AND I AM SICK of hearing that UEFA should not dish out a two match ban for what would have earned a yellow card in the match. IT MAKES PERFECT SENSE – the difference is the goal! Eduardo dove, deceived the referee, and claimed an unearned goal via PK. Had the referee spotted the dive, there would not have been a goal. It may not have made much difference in a tie that Celtic was already down by two away goals, but in most cases, those unearned goals make all the difference and should absolutely be penalised HARSHER after the fact than an event spotted in match that has no bearing on the outcome.

    • hank

      September 2, 2009 at 2:52 pm

      Almunia did in fact *touch* Rooney. Players touch all the time. Whether its a foul or not depends on whether that contact unfairly impeded Rooney’s progress – from the replays I saw, it looked like Rooney was heading to ground before the contact – most likely in a deliberate attempt to convince the referee to give the foul. In my mind, that’s “simulation”, the only difference from Eduardo was that it was successful, rather than being embarrassingly poor.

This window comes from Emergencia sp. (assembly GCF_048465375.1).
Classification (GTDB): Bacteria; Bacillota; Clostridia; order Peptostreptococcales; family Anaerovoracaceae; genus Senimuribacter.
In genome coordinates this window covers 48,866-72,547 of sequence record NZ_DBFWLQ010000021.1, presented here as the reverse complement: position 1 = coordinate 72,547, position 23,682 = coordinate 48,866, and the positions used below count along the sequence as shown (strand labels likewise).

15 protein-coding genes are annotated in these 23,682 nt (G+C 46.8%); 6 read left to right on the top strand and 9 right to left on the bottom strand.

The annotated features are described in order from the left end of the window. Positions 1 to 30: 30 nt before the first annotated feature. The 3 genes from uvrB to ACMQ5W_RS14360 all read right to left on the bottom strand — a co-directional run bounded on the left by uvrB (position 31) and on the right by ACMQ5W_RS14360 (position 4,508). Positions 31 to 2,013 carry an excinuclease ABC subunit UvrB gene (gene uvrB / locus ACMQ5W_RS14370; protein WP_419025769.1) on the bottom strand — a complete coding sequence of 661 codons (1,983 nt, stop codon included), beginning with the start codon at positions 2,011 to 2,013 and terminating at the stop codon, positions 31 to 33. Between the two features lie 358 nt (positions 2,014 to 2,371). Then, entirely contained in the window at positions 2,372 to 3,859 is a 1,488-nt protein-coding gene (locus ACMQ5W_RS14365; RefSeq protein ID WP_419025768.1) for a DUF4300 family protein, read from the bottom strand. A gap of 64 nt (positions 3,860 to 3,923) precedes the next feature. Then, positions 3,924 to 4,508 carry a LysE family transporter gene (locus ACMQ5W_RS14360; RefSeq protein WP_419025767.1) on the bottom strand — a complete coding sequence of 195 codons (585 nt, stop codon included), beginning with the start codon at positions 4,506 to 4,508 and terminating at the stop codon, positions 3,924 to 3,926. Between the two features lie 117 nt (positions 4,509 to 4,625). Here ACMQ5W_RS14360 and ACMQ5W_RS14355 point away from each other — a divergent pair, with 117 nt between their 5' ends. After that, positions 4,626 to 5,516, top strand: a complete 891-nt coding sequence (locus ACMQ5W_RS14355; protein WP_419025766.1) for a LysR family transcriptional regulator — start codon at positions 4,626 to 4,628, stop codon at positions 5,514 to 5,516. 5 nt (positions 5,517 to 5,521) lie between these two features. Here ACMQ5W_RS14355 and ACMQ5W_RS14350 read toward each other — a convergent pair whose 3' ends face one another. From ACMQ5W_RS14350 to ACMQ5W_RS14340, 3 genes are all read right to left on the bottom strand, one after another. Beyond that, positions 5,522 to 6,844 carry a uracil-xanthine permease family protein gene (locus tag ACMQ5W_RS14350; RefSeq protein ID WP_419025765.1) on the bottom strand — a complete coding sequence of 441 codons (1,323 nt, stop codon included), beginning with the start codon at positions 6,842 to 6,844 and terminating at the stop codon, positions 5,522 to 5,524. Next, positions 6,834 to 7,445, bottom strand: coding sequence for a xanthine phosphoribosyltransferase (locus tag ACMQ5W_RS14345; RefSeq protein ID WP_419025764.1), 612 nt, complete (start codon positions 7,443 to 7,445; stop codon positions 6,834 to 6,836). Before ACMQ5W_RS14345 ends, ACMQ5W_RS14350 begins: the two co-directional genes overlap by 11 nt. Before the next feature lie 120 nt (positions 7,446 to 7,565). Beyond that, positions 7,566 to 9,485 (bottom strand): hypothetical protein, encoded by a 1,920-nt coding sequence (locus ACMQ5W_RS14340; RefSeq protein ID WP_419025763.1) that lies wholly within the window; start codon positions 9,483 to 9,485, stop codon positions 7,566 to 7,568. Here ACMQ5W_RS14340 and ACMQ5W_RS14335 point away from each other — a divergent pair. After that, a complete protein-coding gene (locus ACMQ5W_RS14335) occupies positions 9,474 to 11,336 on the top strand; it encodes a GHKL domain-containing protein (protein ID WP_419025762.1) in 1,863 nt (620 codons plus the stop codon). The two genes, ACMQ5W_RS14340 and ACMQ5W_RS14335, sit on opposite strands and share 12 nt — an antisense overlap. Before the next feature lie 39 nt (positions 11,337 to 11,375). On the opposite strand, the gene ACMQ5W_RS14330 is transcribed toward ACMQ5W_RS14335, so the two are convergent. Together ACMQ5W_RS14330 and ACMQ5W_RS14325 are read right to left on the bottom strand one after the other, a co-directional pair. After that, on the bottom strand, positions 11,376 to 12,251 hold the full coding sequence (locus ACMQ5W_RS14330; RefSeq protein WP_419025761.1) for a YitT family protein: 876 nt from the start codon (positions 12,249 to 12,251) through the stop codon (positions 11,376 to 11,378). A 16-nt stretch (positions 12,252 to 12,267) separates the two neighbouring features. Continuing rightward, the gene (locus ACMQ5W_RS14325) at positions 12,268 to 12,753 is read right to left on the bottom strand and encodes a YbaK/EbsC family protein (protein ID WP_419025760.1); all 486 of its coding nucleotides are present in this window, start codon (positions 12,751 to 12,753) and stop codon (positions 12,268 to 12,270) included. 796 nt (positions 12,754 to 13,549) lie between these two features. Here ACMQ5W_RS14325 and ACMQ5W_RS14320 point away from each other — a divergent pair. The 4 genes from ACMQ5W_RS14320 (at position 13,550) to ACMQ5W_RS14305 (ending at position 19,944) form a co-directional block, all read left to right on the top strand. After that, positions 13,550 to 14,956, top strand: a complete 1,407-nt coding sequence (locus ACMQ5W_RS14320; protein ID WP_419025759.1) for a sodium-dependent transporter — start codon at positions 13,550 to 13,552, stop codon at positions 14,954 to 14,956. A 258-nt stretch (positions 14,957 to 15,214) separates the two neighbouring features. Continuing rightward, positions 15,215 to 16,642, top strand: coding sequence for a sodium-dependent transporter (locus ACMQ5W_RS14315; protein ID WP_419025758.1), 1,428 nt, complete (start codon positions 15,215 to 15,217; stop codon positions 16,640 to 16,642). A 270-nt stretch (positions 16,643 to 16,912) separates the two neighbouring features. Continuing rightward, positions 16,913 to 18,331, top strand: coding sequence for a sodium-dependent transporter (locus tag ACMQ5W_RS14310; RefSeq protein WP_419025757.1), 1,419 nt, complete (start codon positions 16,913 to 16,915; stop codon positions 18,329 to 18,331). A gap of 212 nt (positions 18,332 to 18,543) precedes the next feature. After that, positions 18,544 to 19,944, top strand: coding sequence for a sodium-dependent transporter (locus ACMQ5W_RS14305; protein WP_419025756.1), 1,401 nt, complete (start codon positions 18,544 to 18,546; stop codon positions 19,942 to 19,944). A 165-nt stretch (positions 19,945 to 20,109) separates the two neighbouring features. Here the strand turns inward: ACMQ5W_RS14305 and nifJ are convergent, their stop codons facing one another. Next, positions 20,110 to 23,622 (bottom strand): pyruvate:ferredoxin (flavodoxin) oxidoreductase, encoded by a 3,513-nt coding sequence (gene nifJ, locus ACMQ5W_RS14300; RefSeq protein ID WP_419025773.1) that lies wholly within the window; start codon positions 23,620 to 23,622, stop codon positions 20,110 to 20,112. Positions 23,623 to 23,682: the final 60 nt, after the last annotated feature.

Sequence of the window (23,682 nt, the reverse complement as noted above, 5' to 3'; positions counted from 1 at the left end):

• Ted

      September 2, 2009 at 3:21 pm

      I think we DO know what Rooney would have done, Dave Mo; he’s done it in the past…2004-05, ending the unbeaten run?

  13. hank

    September 2, 2009 at 2:39 pm

    Good article. I have to disagree with one point though – I don’t think that because a yellow card is given on-field for a simulation, that the fair retrospective punishment should also be a yellow card. In the retrospective case, the player has already benefited from the dive (i.e. by being awarded a penalty) – since there’s no way to retrospectively rescind the benefit, in my opinion the punishment should be worse.

    To make a bad analogy, its similar to the difference in punishments between attempted murder and murder.

    • hank

      September 2, 2009 at 2:41 pm

      No, I don’t mean to suggest that diving is analogous to murder 🙂 – just an example where we punish differently based on the success of the crime.

  14. money

    September 2, 2009 at 2:15 pm

    well said